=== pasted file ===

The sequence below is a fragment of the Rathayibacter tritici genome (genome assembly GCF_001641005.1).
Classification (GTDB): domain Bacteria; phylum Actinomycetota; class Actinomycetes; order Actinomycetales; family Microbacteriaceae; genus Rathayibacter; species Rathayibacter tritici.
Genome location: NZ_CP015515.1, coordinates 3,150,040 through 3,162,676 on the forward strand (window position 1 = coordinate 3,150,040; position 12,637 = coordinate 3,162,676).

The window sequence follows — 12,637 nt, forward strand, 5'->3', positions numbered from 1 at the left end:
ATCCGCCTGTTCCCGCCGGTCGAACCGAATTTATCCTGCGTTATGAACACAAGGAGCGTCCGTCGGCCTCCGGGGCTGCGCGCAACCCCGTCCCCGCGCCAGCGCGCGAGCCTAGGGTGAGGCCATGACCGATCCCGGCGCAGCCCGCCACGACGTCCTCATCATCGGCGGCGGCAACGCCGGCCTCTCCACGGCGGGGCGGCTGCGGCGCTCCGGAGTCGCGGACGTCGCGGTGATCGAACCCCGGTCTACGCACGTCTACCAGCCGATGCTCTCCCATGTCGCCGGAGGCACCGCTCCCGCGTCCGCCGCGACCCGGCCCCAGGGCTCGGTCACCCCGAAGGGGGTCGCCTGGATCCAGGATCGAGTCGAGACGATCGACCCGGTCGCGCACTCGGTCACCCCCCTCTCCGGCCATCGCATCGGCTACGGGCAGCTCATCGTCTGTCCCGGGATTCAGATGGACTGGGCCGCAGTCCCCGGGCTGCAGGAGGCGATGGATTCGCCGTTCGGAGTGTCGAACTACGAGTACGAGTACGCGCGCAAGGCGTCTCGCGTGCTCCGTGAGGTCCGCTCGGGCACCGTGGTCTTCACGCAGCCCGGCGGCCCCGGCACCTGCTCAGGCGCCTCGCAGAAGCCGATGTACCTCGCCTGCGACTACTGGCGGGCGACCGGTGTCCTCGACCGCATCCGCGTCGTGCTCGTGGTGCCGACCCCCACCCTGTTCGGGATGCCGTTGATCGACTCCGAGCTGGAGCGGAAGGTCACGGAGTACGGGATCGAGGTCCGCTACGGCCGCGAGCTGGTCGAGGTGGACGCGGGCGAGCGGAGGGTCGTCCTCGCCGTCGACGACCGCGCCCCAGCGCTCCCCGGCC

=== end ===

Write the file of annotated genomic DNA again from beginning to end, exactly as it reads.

The sequence below is a fragment of the Rathayibacter tritici genome (genome assembly GCF_001641005.1).
Classification (GTDB): domain Bacteria; phylum Actinomycetota; class Actinomycetes; order Actinomycetales; family Microbacteriaceae; genus Rathayibacter; species Rathayibacter tritici.
Genome location: NZ_CP015515.1, coordinates 3,150,040 through 3,162,676 on the forward strand (window position 1 = coordinate 3,150,040; position 12,637 = coordinate 3,162,676).

The window sequence follows — 12,637 nt, forward strand, 5'->3', positions numbered from 1 at the left end:
ATCCGCCTGTTCCCGCCGGTCGAACCGAATTTATCCTGCGTTATGAACACAAGGAGCGTCCGTCGGCCTCCGGGGCTGCGCGCAACCCCGTCCCCGCGCCAGCGCGCGAGCCTAGGGTGAGGCCATGACCGATCCCGGCGCAGCCCGCCACGACGTCCTCATCATCGGCGGCGGCAACGCCGGCCTCTCCACGGCGGGGCGGCTGCGGCGCTCCGGAGTCGCGGACGTCGCGGTGATCGAACCCCGGTCTACGCACGTCTACCAGCCGATGCTCTCCCATGTCGCCGGAGGCACCGCTCCCGCGTCCGCCGCGACCCGGCCCCAGGGCTCGGTCACCCCGAAGGGGGTCGCCTGGATCCAGGATCGAGTCGAGACGATCGACCCGGTCGCGCACTCGGTCACCCCCCTCTCCGGCCATCGCATCGGCTACGGGCAGCTCATCGTCTGTCCCGGGATTCAGATGGACTGGGCCGCAGTCCCCGGGCTGCAGGAGGCGATGGATTCGCCGTTCGGAGTGTCGAACTACGAGTACGAGTACGCGCGCAAGGCGTCTCGCGTGCTCCGTGAGGTCCGCTCGGGCACCGTGGTCTTCACGCAGCCCGGCGGCCCCGGCACCTGCTCAGGCGCCTCGCAGAAGCCGATGTACCTCGCCTGCGACTACTGGCGGGCGACCGGTGTCCTCGACCGCATCCGCGTCGTGCTCGTGGTGCCGACCCCCACCCTGTTCGGGATGCCGTTGATCGACTCCGAGCTGGAGCGGAAGGTCACGGAGTACGGGATCGAGGTCCGCTACGGCCGCGAGCTGGTCGAGGTGGACGCGGGCGAGCGGAGGGTCGTCCTCGCCGTCGACGACCGCGCCCCAGCGCTCCCCGGCC